I have to say, I see it as an uglier, less designed version of the TT. The lights fit too narrowly on the edges of the bonnet and the panels don’t have the overall balanced appearance of the TT. Inside it was something of a revelation. I recall my uncle’s Nissan Sunny from twenty years ago with the gaudy upholstery and the cheap, brittle plastic everywhere. The 350Z couldn’t be further removed. ‘Wayne’s’ Nissan had the tan leather option. For this kind of fun leather is a must. Cloth upholstery just won’t take the damage a proper nights fun will throw at it. You don’t want to drive home like a bunch of school kids have been having a food fight with mayonnaise and salad cream, do you? You want something that feels smooth against your skin and is easy to wipe down. Obviously, you can cover the seats, but I wouldn’t recommend it. I remember being in a Vauxhall Astra that had nylon seat covers. I had no complaints about the hammering I took, but I must admit, the feel of the rough nylon under my palms on against my knees, left me feeling let down by the experience.


    When it comes to movement inside the car, it is a little cramped. I eased myself over the handbrake with a bit of difficulty, almost impaling myself on ‘Wayne’s’ gearstick in the process.


    The Audi TT was the most handsome of the two options on offer this drizzly March evening. It is available in the soft top roadster but the car on offer this evening was the more flowing coupe. The coupe has a 2+2 seating arrangement. But those rear seats are only any good if you’re bringing a couple of midgets to the party. And anyone above four and a half foot who’s sat in the back when the boot comes down is going to end up with a head like Marvin’s in Pulp Fiction. So it was down to business in the front seats.


    ‘Scott’, the owner of the TT asked me to take off my heels before we got started. And I could understand why. The cockpit of the TT is a luxurious place. The dashboard trim feels like quality and there is leather everywhere. The TT is a theme boutique hotel with designer fittings compared with the Nissan’s Premier Inn feel. That said, I’ve had some seriously enjoyable playtimes in Premier Inns.


    The central console on any car is a litmus test for this kind of fun. The handbrake and gear stick arrangement on the TT is a bloody nightmare. The passenger and driver sit in little pods, separated by a very raised central console. And even with the flat bottomed sports steering wheel, you can forget a cheeky blow job. It just isn’t possible in the TT. I ended up giving ‘Scott’ an awkward hand shandy as we struggled to get some snogging going. The console is a serious hurdle to any kind of intimacy. Neither is it possible for the driver or passenger to slide easily across to get plugged in. ‘Scott’ had to get out of the car and climb on board via the passenger door.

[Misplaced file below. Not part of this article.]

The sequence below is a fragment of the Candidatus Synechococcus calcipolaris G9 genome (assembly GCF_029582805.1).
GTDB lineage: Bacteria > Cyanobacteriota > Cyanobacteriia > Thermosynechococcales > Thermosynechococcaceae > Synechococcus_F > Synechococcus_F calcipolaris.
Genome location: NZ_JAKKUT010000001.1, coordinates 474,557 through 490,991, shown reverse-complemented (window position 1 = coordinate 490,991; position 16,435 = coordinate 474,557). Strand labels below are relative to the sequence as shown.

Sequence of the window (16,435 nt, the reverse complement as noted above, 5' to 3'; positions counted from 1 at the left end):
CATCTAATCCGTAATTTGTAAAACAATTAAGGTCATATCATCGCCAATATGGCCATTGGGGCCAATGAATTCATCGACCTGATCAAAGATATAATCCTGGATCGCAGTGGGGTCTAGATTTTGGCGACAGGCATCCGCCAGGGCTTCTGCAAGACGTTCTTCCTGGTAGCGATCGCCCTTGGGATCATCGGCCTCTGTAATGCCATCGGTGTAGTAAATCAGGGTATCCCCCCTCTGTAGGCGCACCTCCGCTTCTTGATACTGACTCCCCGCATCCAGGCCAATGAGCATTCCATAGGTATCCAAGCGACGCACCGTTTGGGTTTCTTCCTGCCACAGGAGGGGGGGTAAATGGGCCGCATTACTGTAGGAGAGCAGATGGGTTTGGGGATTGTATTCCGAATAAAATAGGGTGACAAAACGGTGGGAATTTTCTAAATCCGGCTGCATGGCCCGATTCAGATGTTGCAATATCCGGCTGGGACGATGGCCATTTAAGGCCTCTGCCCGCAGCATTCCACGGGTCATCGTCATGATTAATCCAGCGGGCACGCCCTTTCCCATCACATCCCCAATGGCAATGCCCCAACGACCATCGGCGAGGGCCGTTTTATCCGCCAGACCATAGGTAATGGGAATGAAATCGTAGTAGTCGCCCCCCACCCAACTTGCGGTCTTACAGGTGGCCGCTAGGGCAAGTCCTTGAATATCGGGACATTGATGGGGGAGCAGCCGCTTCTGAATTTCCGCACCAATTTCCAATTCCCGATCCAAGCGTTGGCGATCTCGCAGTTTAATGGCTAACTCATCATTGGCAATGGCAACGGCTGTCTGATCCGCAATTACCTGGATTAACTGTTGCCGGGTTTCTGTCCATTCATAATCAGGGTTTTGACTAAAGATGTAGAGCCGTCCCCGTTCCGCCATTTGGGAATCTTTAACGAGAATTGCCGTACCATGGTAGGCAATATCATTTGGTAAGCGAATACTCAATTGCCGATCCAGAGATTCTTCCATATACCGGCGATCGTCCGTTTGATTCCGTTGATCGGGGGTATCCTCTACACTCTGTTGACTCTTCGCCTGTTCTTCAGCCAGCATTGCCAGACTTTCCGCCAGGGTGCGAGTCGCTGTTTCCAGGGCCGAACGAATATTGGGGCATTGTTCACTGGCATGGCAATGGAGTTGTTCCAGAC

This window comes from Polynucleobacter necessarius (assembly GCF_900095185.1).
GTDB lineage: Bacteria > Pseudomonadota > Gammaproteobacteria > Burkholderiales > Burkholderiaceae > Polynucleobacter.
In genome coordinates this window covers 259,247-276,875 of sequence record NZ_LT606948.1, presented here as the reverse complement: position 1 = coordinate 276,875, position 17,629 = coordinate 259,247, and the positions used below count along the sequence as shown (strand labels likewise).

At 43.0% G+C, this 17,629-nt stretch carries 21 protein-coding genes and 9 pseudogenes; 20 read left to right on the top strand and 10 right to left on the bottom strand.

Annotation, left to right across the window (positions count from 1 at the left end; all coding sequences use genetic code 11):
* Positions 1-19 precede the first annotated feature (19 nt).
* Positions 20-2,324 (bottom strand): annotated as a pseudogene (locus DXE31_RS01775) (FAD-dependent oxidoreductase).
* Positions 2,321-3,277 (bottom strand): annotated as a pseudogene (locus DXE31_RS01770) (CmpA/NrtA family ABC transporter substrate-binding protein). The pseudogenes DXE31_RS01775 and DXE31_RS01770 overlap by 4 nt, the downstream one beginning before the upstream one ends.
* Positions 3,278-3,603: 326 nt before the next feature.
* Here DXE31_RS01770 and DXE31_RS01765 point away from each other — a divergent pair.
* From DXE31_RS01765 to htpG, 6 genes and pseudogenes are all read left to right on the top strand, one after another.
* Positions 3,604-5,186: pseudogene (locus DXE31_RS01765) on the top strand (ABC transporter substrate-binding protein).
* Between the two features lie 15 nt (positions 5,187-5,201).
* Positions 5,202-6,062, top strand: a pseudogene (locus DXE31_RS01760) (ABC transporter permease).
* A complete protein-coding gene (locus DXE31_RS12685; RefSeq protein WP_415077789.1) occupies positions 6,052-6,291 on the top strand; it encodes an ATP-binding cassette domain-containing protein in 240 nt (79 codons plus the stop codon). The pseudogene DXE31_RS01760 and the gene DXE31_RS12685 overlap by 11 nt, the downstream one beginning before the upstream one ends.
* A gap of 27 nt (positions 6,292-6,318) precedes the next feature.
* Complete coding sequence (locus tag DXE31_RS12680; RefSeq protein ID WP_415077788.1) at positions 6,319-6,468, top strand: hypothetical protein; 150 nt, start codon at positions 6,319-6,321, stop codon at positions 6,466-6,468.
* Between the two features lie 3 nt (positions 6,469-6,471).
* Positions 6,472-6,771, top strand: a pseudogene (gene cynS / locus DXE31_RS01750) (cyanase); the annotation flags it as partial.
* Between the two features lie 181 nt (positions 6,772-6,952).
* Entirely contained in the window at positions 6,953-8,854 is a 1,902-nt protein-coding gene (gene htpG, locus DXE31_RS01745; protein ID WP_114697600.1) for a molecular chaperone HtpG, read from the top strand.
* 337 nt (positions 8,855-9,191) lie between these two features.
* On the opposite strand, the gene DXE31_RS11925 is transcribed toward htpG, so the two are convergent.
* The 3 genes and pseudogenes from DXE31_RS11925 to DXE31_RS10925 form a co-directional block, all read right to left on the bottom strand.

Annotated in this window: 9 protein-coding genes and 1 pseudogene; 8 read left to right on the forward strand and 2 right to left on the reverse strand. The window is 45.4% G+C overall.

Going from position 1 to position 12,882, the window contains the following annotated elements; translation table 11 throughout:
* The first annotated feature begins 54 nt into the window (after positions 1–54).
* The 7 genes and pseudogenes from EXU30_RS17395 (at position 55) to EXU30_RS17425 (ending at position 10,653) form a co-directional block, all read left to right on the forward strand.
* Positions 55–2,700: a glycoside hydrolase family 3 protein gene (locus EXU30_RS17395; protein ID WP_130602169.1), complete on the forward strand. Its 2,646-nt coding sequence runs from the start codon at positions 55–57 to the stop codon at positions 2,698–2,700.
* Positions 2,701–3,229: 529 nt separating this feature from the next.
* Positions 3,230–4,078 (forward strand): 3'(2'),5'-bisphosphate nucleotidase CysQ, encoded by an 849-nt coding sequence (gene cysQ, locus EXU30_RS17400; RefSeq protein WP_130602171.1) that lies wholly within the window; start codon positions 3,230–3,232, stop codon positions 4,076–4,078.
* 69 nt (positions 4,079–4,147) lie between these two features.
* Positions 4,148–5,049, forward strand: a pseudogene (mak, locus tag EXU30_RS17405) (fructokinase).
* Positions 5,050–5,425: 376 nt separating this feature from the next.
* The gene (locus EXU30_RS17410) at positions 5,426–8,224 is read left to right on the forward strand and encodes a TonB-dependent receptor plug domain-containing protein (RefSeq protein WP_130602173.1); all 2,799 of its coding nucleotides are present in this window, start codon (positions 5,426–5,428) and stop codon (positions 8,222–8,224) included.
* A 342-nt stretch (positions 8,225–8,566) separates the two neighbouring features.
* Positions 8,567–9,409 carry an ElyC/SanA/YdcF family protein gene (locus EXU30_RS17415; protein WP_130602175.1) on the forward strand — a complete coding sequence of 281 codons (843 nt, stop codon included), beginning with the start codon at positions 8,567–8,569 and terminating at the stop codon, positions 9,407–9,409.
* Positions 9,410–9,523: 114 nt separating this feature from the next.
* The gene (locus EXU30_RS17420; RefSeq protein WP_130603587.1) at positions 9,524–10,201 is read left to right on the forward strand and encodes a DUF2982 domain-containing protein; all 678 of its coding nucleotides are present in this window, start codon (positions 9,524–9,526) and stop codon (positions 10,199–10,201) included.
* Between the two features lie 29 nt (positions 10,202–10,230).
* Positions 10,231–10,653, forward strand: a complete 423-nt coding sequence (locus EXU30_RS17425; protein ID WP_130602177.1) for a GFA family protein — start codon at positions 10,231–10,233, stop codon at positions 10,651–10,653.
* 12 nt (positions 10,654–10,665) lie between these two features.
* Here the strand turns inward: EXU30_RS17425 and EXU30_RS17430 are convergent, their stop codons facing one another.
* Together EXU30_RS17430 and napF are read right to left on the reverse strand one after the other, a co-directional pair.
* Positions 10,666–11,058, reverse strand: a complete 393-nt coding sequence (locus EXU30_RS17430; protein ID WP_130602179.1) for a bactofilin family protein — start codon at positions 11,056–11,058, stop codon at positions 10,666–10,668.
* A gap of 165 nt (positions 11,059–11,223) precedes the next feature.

The recline is limited by those useless back seats. I twisted the mechanism back as much as possible, but was still far from horizontal when ‘Scott’ climbed on board. And that central console was still causing issues. I had to prop my right foot high up on the dashboard to free up my knee and make room for ‘Scott’ to go to work.


    Once we got down to it, ‘Scott’ took us from nought to sixty in an accomplished couple of gear changes. I have to say that the ride of the Audi is very hard. ‘Scott’ put me and the bushes supporting the 19 inch alloys through their paces with a focused lap, and I felt very little give as we went down the track at full tilt. Whether you enjoy this kind of ride or not is subjective. I like a bit of comfort under me and prefer a bit more bounce under my bum, but each to their own.


    So my final thoughts? While neither car is ideal, I’d probably opt for the Nissan over the Audi. The ride is slightly softer and there’s less to damage when it all goes mental. The TT does look sexier, though.

  • Plug!

    A quick plug for my friend Edgar while I get the design of my blog together. SPOOKY!!!

    Otherworld is a supernatural thriller of 70,000 words.

    An archaeological dig on Salisbury Plain in the present day mirrors a previous excavation carried out at the close of the 19th Century that ended in suspicious circumstances.

    Rob Wallis and Frances Innes lead the dig in the present day. Wallis is a romantic who feels a close bond with the past which he believes is largely benevolent. Innes is cynical and sees archaeology more simply and feels no real affinity for the past or the lives she is struggling to understand, and certainly has no belief in spiritualism or an afterlife.

    Three other characters make up the archaeological team – Dunstane, a Scot with a secret interest in the occult, Sharon who becomes his acolyte, and Andy who is a thief.

    Events are then precipitated when the team hold a séance at Dunstane’s suggestion. It is then that the past and the present cross over and Frances must confront the reality of a situation where the Otherworld does actually exist and Wallis learns that the past is not always benevolent.

    Otherworld Monty